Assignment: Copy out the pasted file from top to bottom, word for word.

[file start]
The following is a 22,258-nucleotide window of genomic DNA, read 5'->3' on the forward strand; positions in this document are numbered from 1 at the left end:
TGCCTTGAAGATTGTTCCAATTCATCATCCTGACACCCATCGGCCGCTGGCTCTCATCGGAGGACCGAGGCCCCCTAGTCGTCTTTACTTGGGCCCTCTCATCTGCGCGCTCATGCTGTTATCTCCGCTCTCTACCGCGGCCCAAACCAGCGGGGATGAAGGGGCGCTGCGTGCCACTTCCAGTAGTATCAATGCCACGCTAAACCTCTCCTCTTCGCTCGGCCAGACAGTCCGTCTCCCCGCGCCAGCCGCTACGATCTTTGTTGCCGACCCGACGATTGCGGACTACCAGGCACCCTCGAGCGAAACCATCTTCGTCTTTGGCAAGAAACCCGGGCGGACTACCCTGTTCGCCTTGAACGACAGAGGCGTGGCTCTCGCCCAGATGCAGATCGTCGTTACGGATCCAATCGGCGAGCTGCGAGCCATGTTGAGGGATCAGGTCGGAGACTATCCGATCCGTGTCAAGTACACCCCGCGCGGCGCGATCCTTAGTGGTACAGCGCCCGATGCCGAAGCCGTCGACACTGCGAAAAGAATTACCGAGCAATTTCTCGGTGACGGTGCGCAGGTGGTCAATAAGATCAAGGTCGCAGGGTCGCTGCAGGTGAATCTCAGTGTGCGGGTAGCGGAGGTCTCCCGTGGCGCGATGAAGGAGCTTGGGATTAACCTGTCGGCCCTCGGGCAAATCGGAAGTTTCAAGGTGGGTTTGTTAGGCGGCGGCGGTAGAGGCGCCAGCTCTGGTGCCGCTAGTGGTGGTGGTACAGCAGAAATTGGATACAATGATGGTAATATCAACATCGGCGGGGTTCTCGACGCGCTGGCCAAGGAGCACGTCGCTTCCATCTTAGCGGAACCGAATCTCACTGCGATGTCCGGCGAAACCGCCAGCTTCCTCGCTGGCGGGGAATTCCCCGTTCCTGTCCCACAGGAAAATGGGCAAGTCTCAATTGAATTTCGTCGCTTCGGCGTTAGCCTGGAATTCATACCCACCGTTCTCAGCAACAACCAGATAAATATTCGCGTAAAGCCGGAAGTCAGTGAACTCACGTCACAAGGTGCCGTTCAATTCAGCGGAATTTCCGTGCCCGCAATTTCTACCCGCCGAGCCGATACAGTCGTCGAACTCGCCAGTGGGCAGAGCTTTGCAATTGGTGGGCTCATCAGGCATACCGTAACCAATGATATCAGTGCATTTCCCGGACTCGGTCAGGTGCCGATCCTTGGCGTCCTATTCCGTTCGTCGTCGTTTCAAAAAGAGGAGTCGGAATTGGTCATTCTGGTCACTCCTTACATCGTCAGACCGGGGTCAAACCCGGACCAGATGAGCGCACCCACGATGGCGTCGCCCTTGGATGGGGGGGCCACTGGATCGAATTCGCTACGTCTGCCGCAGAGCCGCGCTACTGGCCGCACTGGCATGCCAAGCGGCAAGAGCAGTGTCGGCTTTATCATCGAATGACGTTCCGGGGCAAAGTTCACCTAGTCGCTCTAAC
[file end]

The following is a 22,258-nucleotide window of genomic DNA, read 5'->3' on the forward strand; positions in this document are numbered from 1 at the left end:
TGCCTTGAAGATTGTTCCAATTCATCATCCTGACACCCATCGGCCGCTGGCTCTCATCGGAGGACCGAGGCCCCCTAGTCGTCTTTACTTGGGCCCTCTCATCTGCGCGCTCATGCTGTTATCTCCGCTCTCTACCGCGGCCCAAACCAGCGGGGATGAAGGGGCGCTGCGTGCCACTTCCAGTAGTATCAATGCCACGCTAAACCTCTCCTCTTCGCTCGGCCAGACAGTCCGTCTCCCCGCGCCAGCCGCTACGATCTTTGTTGCCGACCCGACGATTGCGGACTACCAGGCACCCTCGAGCGAAACCATCTTCGTCTTTGGCAAGAAACCCGGGCGGACTACCCTGTTCGCCTTGAACGACAGAGGCGTGGCTCTCGCCCAGATGCAGATCGTCGTTACGGATCCAATCGGCGAGCTGCGAGCCATGTTGAGGGATCAGGTCGGAGACTATCCGATCCGTGTCAAGTACACCCCGCGCGGCGCGATCCTTAGTGGTACAGCGCCCGATGCCGAAGCCGTCGACACTGCGAAAAGAATTACCGAGCAATTTCTCGGTGACGGTGCGCAGGTGGTCAATAAGATCAAGGTCGCAGGGTCGCTGCAGGTGAATCTCAGTGTGCGGGTAGCGGAGGTCTCCCGTGGCGCGATGAAGGAGCTTGGGATTAACCTGTCGGCCCTCGGGCAAATCGGAAGTTTCAAGGTGGGTTTGTTAGGCGGCGGCGGTAGAGGCGCCAGCTCTGGTGCCGCTAGTGGTGGTGGTACAGCAGAAATTGGATACAATGATGGTAATATCAACATCGGCGGGGTTCTCGACGCGCTGGCCAAGGAGCACGTCGCTTCCATCTTAGCGGAACCGAATCTCACTGCGATGTCCGGCGAAACCGCCAGCTTCCTCGCTGGCGGGGAATTCCCCGTTCCTGTCCCACAGGAAAATGGGCAAGTCTCAATTGAATTTCGTCGCTTCGGCGTTAGCCTGGAATTCATACCCACCGTTCTCAGCAACAACCAGATAAATATTCGCGTAAAGCCGGAAGTCAGTGAACTCACGTCACAAGGTGCCGTTCAATTCAGCGGAATTTCCGTGCCCGCAATTTCTACCCGCCGAGCCGATACAGTCGTCGAACTCGCCAGTGGGCAGAGCTTTGCAATTGGTGGGCTCATCAGGCATACCGTAACCAATGATATCAGTGCATTTCCCGGACTCGGTCAGGTGCCGATCCTTGGCGTCCTATTCCGTTCGTCGTCGTTTCAAAAAGAGGAGTCGGAATTGGTCATTCTGGTCACTCCTTACATCGTCAGACCGGGGTCAAACCCGGACCAGATGAGCGCACCCACGATGGCGTCGCCCTTGGATGGGGGGGCCACTGGATCGAATTCGCTACGTCTGCCGCAGAGCCGCGCTACTGGCCGCACTGGCATGCCAAGCGGCAAGAGCAGTGTCGGCTTTATCATCGAATGACGTTCCGGGGCAAAGTTCACCTAGTCGCTCTAAC